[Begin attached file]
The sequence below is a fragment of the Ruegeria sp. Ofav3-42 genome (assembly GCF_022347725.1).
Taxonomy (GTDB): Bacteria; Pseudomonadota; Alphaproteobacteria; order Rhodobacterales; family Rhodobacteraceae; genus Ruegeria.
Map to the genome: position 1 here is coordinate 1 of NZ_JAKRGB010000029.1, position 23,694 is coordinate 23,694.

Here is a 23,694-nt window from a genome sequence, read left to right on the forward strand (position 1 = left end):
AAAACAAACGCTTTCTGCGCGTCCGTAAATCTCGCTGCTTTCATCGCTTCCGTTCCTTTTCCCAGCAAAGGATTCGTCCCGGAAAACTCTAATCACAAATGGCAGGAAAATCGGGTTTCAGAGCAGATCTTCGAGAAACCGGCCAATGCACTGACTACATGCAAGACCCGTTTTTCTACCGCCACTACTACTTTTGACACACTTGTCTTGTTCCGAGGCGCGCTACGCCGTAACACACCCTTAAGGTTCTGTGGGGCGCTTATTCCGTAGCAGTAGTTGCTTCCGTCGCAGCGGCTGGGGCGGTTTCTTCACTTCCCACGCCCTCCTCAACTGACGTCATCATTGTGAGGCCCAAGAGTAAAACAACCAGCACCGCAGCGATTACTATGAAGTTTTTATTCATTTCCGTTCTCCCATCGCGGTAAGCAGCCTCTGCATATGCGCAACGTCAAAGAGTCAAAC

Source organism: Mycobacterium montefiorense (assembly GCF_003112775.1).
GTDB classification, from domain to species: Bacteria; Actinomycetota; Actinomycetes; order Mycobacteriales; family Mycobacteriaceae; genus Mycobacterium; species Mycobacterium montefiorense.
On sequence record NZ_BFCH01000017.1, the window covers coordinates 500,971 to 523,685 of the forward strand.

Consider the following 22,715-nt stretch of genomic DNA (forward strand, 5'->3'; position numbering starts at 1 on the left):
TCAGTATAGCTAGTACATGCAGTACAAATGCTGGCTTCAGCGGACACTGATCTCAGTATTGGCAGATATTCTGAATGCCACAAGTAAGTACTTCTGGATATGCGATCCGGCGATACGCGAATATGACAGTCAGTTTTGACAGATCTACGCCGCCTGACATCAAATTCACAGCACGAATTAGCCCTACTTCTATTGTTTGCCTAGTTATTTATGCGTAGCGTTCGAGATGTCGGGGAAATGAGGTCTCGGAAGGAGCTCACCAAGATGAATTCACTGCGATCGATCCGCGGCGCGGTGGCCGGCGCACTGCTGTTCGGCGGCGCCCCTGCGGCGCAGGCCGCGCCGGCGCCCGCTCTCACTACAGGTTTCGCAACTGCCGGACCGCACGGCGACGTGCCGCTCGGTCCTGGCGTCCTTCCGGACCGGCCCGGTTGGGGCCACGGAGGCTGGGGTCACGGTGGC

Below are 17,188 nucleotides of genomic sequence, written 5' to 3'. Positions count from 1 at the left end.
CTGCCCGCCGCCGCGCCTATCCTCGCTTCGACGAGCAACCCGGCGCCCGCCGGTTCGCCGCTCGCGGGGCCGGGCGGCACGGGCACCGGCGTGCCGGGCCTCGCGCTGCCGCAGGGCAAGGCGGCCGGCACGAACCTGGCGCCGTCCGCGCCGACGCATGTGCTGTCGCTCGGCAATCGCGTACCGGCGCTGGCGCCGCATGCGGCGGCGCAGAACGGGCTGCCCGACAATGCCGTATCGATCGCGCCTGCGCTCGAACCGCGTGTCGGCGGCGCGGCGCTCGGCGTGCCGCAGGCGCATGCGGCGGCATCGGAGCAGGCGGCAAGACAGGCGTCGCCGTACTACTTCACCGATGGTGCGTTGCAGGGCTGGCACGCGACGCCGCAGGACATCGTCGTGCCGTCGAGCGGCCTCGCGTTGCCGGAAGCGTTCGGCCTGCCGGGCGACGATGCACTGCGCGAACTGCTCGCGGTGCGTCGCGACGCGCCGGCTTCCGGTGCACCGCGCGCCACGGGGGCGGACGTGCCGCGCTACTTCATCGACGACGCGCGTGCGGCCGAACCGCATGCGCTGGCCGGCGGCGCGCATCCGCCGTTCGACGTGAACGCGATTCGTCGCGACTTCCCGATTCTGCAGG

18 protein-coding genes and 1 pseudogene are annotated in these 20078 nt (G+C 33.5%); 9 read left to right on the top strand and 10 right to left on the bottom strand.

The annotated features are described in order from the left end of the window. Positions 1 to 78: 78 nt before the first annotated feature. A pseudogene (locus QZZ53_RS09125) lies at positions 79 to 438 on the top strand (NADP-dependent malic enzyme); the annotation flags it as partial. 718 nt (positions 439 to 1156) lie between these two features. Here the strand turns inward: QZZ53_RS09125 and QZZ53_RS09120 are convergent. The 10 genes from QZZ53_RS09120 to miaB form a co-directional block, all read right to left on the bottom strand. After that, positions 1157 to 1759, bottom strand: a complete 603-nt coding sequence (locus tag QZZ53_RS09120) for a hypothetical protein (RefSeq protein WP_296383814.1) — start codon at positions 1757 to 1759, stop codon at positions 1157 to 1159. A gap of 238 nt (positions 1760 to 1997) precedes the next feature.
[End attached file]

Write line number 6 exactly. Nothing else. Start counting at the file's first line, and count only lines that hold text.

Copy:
Source organism: Mycobacterium montefiorense (assembly GCF_003112775.1).